I live, at all times, for imaginative fiction; for ambivalence, not instruction. When language serves dogma, then literature is lost. I live also, and only, for excellence. My care is not for the cult of egalitarian mediocrity that is sweeping the world today, wherein even the critics are no longer qualified to differentiate, but for literature, which you may notice I have not defined. I would say that, because of its essential ambivalence, ‘literature’ is: words that provoke a response; that invite the reader or listener to partake of the creative act. There can be no one meaning for a text. Even that of the writer is a but an option.

Literature exists at every level of experience. It is inclusive, not exclusive. It embraces; it does not reduce, however simply it is expressed. The purpose of the storyteller is to relate the truth in a manner that is simple: to integrate without reduction; for it is rarely possible to declare the truth as it is, because the universe presents itself as a Mystery. We have to find parables; we have to tell stories to unriddle the world.

It is a paradox: yet one so important I must restate it. The job of a storyteller is to speak the truth; but what we feel most deeply cannot be spoken in words. At this level only images connect. And so story becomes symbol; and symbol is myth.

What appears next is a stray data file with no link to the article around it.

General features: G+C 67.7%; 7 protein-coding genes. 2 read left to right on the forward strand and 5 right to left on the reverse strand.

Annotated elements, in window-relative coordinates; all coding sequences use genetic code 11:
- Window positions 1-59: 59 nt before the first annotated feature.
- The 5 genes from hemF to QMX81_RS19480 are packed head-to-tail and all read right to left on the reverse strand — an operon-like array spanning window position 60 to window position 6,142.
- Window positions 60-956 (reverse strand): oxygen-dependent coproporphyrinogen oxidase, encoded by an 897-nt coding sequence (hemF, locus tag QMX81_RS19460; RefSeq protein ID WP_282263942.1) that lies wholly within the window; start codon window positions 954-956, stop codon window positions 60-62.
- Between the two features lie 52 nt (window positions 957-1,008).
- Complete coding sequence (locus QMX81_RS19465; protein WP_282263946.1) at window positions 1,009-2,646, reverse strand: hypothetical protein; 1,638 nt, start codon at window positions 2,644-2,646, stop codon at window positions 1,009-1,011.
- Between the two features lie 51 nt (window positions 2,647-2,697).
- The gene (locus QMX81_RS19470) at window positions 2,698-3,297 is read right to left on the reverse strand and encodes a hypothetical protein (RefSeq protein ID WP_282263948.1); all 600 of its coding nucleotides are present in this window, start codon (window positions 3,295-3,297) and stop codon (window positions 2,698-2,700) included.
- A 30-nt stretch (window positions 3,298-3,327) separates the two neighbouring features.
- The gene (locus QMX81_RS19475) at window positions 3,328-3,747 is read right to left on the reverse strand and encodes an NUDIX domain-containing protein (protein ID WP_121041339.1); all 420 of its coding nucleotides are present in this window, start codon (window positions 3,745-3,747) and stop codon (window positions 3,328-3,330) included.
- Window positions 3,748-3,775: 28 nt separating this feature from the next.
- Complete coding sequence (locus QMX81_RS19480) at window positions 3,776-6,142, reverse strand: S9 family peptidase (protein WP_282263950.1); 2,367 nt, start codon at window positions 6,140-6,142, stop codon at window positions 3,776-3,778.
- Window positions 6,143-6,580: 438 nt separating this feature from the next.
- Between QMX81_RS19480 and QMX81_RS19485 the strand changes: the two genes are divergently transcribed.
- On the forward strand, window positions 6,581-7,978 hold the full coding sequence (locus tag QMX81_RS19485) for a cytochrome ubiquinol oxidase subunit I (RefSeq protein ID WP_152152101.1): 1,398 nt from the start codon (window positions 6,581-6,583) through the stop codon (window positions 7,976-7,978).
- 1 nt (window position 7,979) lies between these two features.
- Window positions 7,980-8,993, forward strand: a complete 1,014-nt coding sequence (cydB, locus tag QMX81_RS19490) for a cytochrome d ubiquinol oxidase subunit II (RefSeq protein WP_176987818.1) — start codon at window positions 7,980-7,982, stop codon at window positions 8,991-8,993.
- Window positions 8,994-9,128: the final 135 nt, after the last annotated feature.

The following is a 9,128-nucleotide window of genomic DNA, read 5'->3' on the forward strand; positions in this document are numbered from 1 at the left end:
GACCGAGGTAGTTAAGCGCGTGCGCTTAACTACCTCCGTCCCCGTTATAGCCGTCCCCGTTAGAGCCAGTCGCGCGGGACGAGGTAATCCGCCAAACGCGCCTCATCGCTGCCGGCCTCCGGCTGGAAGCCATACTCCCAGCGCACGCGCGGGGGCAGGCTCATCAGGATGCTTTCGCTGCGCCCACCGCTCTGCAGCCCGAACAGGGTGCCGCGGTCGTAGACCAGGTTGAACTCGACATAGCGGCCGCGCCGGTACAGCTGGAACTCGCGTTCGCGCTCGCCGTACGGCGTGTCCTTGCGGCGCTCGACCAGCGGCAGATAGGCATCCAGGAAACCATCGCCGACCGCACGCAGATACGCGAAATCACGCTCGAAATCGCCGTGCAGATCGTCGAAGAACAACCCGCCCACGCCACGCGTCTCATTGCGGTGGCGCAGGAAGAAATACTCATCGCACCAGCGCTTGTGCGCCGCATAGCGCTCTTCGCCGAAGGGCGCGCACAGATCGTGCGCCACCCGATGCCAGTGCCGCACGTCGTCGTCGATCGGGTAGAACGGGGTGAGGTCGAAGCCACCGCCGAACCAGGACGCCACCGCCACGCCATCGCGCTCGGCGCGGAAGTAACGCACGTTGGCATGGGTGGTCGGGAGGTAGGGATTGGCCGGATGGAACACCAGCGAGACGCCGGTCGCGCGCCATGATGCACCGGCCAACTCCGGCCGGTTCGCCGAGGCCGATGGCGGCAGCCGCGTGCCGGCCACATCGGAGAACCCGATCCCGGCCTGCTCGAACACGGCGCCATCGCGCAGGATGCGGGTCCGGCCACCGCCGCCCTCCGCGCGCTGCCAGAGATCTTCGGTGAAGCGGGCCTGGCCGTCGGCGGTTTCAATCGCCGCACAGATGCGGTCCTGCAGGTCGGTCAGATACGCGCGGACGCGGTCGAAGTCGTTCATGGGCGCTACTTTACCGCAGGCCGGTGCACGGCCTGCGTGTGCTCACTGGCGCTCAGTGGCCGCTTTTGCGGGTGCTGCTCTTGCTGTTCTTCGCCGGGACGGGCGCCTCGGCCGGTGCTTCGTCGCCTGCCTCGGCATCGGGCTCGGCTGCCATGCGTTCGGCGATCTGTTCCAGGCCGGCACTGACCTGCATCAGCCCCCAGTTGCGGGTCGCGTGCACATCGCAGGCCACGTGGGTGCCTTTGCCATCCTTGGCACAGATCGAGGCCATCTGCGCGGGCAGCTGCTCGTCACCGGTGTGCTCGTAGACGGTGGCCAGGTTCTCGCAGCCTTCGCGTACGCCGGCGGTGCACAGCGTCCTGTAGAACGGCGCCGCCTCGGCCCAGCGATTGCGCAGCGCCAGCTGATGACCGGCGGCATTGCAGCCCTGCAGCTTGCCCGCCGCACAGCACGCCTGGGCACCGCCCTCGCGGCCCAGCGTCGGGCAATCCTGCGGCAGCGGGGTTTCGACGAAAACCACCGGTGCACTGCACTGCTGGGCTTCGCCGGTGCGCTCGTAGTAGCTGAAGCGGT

It is one of the main errors of historical and rational analysis to suppose that the ‘original form’ of myth can be separated from its miraculous elements. ‘Wonder is only the first glimpse of the start of philosophy,’ says Plato. Aristotle is more explicit: ‘The lover of myths, which are a compound of wonders, is, by his being in that very state, a lover of wisdom.’ Myth encapsulates the nearest approach to absolute that words can speak.

Alan Garner
Aback of Beyond

Soul Traps

July 5, 2020

She calls to you from ten feet past the breakwater,
the likeness of a girl with features grim,
and a rucksack full of multicoloured pots,
or “soul traps,” as she calls them.
Her eyes are stars in sea foam;
her hair is braided kelp.
You gaze upon her scaly skin with wonder,
and ask her what they’re for, these so-called “traps.”
She paints for you a scene of sailors drowned,
of spirits free and swimming for the surface,
but rarely do they make it,
for among the ones who call the sea their home
are those who fancy trophies from above,
those who carry pots and brandish tridents.
Hunters, some would call them. Collectors.
It seems her father counts himself as one.
She says she can’t abide such savage sport
and begs of you to please come down and take them,
quickly now, before he knows they’re gone.
The angel on your shoulder calls for pause,
but the devil’s voice is louder in your ear.
It says for you to help her;
it says to take the lure.
Down the rocks and into shallow water,
and once you’re close enough she pulls you in,
holds you fast beneath the gentle waves.
The daughter of a hunter learns to bait.

Kurt Kirchmeier

Cradles it now, climate-controlled, in her concave belly.
She’s cedar, stained dark from time,
from human hands and fish oil,
a century’s-long avalanche
of sand.

So holding, she becomes everything’s mother:
all bounty, all food, all tidbits, even
the earth and air. Thus she offers
her power of bearing to your
command.

Head, arms, legs splayed, she’s open to anything:
salmon, oolichan oil, seaweed, berries,
your curious eye; her emptiness
is fullness, her submission
demand.

Neile Graham